Among many who fought for equality, Asheville native Floyd McKissick Jr. and his family have been on the front lines of the Civil Rights struggle, both locally and nationally, for more than a century.
McKissick gave the keynote speech at the second Annual African Americans in WNC Conference Oct. 22 at the YMI Cultural Center, hosted by the UNC Asheville Department of History.
He called Asheville a stronghold of African-American culture and activism. McKissick, who currently lives in Durham and holds a seat in the North Carolina Senate, talked about growing up in Asheville during the Civil Rights movement of the 1960s and in the orbit of his father, Floyd McKissick Sr., a dynamic and passionate proponent of African-American advancement.
Before McKissick spoke, the LEAF in Streets & Schools Delta Jazz Band played a short set of jazz standards. The youths played brass and woodwind instruments, led by teaching artists Gary Bradley on keyboard, Katie Oaks on saxophone, and Imhotep Dlanod on a highly customized New Orleans-style drum kit. Dlanod’s mix of jazz rhythms and marching band beats kept the room relaxed as soloists of differing skill levels took turns improvising. The tallest young man in the group played his saxophone standing up with calm precision.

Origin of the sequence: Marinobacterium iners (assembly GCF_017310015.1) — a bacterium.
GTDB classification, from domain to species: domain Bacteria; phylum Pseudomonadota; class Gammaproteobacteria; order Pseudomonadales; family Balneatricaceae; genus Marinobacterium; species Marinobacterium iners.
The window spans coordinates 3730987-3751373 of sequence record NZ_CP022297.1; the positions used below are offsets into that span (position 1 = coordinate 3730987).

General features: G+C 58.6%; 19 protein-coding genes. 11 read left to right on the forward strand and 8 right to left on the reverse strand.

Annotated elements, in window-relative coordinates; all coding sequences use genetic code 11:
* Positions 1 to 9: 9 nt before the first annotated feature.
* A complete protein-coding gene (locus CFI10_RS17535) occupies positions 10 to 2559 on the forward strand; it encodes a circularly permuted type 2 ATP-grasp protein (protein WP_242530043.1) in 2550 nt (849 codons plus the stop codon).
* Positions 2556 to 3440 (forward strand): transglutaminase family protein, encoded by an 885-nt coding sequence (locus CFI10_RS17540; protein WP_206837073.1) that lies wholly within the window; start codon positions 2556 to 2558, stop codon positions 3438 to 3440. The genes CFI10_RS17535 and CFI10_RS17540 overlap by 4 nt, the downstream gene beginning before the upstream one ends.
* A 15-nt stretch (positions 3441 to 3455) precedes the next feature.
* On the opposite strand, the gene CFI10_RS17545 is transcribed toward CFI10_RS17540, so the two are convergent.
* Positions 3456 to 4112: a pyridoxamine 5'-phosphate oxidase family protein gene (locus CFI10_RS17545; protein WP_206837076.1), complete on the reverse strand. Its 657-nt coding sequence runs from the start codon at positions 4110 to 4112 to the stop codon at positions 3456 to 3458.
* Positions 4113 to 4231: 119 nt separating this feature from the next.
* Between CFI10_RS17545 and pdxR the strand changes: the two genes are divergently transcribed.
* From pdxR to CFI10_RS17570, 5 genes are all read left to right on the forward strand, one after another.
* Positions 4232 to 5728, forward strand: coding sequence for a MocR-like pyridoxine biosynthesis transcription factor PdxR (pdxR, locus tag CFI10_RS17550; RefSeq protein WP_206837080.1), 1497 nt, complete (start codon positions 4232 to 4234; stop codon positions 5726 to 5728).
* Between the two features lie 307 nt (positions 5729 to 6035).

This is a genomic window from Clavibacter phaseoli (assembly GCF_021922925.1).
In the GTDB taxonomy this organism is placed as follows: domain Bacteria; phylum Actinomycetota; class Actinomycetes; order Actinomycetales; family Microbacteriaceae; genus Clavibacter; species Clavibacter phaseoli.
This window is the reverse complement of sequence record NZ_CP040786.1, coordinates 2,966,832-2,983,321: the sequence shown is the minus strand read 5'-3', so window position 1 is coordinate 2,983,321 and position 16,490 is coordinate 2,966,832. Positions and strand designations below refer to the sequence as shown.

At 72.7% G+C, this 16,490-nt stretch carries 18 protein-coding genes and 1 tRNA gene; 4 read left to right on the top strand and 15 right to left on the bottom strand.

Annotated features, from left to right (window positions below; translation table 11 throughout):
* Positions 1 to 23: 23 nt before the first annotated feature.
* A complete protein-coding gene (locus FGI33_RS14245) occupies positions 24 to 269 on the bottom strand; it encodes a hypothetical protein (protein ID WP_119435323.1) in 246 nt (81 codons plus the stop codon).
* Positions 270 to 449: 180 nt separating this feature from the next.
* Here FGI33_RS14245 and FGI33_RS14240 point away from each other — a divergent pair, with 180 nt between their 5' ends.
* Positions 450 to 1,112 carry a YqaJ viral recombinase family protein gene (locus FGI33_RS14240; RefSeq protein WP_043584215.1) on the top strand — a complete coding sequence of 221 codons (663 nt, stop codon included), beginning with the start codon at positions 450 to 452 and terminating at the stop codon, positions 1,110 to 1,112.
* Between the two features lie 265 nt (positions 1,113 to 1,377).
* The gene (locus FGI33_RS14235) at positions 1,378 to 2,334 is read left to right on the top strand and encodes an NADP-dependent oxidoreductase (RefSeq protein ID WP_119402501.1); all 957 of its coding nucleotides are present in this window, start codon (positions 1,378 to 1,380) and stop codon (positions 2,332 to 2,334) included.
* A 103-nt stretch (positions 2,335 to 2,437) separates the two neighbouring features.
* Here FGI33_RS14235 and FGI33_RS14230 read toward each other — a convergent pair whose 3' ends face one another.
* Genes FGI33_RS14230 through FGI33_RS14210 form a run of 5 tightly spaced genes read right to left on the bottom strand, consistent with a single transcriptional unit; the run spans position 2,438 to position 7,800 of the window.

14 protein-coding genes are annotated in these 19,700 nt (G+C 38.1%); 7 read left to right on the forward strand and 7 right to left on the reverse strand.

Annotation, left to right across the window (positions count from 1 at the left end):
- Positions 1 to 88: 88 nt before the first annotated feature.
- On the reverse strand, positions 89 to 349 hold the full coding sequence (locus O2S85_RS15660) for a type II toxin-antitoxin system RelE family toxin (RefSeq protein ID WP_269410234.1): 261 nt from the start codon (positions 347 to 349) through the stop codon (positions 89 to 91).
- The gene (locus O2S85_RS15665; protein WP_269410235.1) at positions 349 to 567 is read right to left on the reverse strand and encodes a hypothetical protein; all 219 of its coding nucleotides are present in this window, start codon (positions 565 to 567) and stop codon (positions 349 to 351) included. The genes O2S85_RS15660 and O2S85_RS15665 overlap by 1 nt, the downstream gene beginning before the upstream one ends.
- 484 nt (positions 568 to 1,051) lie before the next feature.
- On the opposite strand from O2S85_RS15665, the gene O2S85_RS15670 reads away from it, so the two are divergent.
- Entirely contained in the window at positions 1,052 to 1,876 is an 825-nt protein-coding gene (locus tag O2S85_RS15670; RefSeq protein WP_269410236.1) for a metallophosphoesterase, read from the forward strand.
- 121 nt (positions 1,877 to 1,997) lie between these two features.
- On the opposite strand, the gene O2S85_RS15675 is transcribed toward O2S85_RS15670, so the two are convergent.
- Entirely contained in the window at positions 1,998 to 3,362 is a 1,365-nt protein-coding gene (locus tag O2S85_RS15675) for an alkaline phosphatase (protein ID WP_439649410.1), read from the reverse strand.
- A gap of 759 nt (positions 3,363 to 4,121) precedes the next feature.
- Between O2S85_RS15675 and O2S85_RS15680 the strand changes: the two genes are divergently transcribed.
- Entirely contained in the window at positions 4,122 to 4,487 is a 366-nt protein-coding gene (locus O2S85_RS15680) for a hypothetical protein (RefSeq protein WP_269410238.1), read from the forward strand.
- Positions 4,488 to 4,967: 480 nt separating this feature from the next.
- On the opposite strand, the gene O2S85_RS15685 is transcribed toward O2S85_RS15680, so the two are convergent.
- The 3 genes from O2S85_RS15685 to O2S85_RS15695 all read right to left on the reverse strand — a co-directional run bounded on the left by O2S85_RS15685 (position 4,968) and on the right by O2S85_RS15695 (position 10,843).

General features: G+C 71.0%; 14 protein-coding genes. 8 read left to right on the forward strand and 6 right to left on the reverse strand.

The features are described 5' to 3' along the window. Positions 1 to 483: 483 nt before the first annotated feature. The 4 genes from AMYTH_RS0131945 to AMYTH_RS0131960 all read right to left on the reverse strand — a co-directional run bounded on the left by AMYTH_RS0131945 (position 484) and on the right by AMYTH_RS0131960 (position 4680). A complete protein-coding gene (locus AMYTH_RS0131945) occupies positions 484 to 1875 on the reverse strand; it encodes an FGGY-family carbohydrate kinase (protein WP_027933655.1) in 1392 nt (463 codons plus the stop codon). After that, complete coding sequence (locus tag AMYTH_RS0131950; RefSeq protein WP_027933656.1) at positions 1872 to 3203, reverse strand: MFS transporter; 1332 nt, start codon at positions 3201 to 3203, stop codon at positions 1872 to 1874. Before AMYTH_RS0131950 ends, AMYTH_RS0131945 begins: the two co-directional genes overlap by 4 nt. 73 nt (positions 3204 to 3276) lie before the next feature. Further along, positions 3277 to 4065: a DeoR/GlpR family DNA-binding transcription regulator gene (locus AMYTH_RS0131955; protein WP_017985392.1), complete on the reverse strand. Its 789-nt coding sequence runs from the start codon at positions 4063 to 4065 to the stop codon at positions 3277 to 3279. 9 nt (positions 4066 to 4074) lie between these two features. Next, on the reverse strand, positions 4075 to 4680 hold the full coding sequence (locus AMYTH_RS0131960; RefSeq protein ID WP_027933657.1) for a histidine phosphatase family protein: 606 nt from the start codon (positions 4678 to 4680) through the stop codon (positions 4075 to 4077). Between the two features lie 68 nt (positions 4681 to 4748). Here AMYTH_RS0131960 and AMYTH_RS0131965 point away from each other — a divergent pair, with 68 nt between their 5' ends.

People filled their plates with food, mingled and eventually found seats. The band stretched out one last tune to loud applause before presenters took the podium.
Darin J. Waters, assistant professor of history and special assistant to the chancellor for outreach and engagement at UNC Asheville, outlined the three objectives of the conference: “Dismantle the myth that there are no African Americans” in Western North Carolina; “provide new historical data for educators” to integrate into their curricula; and “demonstrate the seriousness” of African American history in this region.